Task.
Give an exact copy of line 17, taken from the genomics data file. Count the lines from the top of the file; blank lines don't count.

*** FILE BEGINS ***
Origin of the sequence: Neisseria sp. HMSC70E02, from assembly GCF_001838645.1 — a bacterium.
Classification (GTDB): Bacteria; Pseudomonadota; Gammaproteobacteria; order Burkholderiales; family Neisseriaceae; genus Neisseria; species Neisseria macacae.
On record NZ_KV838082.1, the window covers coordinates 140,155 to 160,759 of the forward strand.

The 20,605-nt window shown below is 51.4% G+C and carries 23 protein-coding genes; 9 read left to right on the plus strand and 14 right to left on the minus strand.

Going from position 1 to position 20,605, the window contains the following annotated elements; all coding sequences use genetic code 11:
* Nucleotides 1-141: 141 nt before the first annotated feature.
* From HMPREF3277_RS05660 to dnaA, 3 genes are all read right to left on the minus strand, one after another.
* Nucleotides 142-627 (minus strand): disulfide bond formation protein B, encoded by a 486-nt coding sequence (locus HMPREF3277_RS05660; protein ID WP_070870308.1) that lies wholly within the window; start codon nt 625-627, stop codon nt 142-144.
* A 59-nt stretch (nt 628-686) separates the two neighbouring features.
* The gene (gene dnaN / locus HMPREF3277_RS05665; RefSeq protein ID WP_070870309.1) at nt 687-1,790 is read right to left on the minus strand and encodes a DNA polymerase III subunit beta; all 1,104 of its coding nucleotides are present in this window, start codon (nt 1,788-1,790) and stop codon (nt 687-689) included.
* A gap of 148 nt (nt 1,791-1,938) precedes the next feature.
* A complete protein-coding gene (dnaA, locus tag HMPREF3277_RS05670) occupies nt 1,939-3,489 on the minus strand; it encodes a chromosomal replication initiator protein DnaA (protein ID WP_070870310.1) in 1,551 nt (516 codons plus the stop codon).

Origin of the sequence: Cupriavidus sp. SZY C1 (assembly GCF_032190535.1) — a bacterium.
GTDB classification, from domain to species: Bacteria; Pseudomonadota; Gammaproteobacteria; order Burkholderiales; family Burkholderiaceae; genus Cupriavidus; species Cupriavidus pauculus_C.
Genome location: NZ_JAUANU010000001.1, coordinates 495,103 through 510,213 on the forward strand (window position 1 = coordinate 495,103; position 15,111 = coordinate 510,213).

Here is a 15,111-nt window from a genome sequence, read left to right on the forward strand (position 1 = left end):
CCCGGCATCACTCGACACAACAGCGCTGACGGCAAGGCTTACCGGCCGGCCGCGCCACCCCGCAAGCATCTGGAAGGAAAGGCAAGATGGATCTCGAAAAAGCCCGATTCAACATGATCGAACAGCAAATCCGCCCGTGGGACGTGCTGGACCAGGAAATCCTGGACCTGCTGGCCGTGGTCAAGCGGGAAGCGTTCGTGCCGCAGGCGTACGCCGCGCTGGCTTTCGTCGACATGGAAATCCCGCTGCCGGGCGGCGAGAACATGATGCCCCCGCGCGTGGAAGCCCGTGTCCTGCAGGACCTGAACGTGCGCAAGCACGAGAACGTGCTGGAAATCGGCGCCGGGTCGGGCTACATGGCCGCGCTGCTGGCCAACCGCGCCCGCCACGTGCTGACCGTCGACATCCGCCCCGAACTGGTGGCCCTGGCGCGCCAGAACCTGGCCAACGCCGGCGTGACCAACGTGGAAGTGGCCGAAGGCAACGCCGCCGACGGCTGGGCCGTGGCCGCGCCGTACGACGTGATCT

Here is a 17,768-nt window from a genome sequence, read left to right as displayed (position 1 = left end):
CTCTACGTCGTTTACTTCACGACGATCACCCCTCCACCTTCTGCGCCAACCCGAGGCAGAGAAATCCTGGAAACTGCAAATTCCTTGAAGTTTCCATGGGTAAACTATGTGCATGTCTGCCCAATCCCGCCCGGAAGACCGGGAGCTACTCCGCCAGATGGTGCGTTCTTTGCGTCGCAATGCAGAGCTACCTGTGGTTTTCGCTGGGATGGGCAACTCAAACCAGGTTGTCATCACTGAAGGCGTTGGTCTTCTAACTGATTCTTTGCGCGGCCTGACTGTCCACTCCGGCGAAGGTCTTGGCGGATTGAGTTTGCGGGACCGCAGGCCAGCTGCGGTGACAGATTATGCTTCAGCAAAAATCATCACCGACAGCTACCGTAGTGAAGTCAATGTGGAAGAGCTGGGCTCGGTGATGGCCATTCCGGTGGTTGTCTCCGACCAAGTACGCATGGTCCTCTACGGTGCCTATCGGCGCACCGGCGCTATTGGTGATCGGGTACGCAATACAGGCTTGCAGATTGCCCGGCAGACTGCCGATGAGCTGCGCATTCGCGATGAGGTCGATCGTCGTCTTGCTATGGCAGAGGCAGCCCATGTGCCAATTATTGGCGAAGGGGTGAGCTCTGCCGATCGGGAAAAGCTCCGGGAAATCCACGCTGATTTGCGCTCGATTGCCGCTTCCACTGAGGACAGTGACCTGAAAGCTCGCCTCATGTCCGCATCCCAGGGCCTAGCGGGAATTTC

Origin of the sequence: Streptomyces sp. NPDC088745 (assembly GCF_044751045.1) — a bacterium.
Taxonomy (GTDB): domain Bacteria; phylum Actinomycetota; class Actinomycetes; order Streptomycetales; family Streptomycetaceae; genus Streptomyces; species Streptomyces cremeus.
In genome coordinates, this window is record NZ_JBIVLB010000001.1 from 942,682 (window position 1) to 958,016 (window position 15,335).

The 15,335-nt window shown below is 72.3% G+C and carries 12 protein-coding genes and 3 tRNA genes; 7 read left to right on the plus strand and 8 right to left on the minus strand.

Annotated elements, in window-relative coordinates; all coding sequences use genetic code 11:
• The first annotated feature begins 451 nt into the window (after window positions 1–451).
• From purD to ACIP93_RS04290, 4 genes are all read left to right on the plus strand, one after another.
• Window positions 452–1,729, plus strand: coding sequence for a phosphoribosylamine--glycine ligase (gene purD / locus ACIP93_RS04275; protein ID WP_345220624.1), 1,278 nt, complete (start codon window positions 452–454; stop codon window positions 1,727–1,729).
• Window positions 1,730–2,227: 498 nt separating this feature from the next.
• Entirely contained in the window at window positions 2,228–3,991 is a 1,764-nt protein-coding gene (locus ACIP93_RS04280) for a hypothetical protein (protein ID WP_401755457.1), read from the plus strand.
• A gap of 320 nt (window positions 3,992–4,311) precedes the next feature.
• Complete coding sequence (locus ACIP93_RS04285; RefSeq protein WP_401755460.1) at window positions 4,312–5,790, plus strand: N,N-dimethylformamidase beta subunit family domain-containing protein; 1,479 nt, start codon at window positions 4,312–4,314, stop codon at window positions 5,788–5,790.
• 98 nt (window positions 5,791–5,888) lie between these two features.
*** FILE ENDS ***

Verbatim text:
CCCGGCATCACTCGACACAACAGCGCTGACGGCAAGGCTTACCGGCCGGCCGCGCCACCCCGCAAGCATCTGGAAGGAAAGGCAAGATGGATCTCGAAAAAGCCCGATTCAACATGATCGAACAGCAAATCCGCCCGTGGGACGTGCTGGACCAGGAAATCCTGGACCTGCTGGCCGTGGTCAAGCGGGAAGCGTTCGTGCCGCAGGCGTACGCCGCGCTGGCTTTCGTCGACATGGAAATCCCGCTGCCGGGCGGCGAGAACATGATGCCCCCGCGCGTGGAAGCCCGTGTCCTGCAGGACCTGAACGTGCGCAAGCACGAGAACGTGCTGGAAATCGGCGCCGGGTCGGGCTACATGGCCGCGCTGCTGGCCAACCGCGCCCGCCACGTGCTGACCGTCGACATCCGCCCCGAACTGGTGGCCCTGGCGCGCCAGAACCTGGCCAACGCCGGCGTGACCAACGTGGAAGTGGCCGAAGGCAACGCCGCCGACGGCTGGGCCGTGGCCGCGCCGTACGACGTGATCT